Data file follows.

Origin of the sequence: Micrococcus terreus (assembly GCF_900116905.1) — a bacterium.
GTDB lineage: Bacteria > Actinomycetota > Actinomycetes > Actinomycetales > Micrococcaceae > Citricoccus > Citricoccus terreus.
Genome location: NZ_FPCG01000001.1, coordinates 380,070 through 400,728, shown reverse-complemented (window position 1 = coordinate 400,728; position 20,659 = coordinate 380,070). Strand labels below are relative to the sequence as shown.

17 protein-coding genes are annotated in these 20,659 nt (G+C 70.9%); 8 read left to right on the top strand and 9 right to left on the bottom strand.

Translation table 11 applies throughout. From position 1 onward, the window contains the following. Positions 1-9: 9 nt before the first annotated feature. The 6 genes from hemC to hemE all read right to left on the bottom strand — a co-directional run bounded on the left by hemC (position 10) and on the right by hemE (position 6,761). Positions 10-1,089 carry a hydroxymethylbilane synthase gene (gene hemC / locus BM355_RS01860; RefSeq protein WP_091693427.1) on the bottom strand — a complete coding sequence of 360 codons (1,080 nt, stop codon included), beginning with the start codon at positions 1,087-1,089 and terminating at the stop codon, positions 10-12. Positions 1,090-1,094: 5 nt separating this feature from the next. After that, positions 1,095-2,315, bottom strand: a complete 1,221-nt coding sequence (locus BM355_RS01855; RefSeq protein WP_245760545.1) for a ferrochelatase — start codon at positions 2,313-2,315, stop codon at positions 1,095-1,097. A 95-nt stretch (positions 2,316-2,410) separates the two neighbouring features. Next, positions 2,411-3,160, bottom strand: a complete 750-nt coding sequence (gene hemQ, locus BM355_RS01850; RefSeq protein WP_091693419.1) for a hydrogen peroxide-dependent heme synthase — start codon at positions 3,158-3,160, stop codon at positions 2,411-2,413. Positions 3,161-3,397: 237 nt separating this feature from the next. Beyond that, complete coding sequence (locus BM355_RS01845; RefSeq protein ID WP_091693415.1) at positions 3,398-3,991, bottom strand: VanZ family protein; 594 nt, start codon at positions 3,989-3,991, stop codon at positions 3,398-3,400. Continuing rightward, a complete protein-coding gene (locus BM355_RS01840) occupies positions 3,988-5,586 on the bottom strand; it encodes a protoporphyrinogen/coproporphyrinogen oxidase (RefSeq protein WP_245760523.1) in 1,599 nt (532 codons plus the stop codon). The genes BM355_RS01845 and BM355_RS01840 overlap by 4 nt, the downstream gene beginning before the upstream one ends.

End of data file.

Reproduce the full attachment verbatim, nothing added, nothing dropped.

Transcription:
Origin of the sequence: Micrococcus terreus (assembly GCF_900116905.1) — a bacterium.
GTDB lineage: Bacteria > Actinomycetota > Actinomycetes > Actinomycetales > Micrococcaceae > Citricoccus > Citricoccus terreus.
Genome location: NZ_FPCG01000001.1, coordinates 380,070 through 400,728, shown reverse-complemented (window position 1 = coordinate 400,728; position 20,659 = coordinate 380,070). Strand labels below are relative to the sequence as shown.

17 protein-coding genes are annotated in these 20,659 nt (G+C 70.9%); 8 read left to right on the top strand and 9 right to left on the bottom strand.

Translation table 11 applies throughout. From position 1 onward, the window contains the following. Positions 1-9: 9 nt before the first annotated feature. The 6 genes from hemC to hemE all read right to left on the bottom strand — a co-directional run bounded on the left by hemC (position 10) and on the right by hemE (position 6,761). Positions 10-1,089 carry a hydroxymethylbilane synthase gene (gene hemC / locus BM355_RS01860; RefSeq protein WP_091693427.1) on the bottom strand — a complete coding sequence of 360 codons (1,080 nt, stop codon included), beginning with the start codon at positions 1,087-1,089 and terminating at the stop codon, positions 10-12. Positions 1,090-1,094: 5 nt separating this feature from the next. After that, positions 1,095-2,315, bottom strand: a complete 1,221-nt coding sequence (locus BM355_RS01855; RefSeq protein WP_245760545.1) for a ferrochelatase — start codon at positions 2,313-2,315, stop codon at positions 1,095-1,097. A 95-nt stretch (positions 2,316-2,410) separates the two neighbouring features. Next, positions 2,411-3,160, bottom strand: a complete 750-nt coding sequence (gene hemQ, locus BM355_RS01850; RefSeq protein WP_091693419.1) for a hydrogen peroxide-dependent heme synthase — start codon at positions 3,158-3,160, stop codon at positions 2,411-2,413. Positions 3,161-3,397: 237 nt separating this feature from the next. Beyond that, complete coding sequence (locus BM355_RS01845; RefSeq protein ID WP_091693415.1) at positions 3,398-3,991, bottom strand: VanZ family protein; 594 nt, start codon at positions 3,989-3,991, stop codon at positions 3,398-3,400. Continuing rightward, a complete protein-coding gene (locus BM355_RS01840) occupies positions 3,988-5,586 on the bottom strand; it encodes a protoporphyrinogen/coproporphyrinogen oxidase (RefSeq protein WP_245760523.1) in 1,599 nt (532 codons plus the stop codon). The genes BM355_RS01845 and BM355_RS01840 overlap by 4 nt, the downstream gene beginning before the upstream one ends.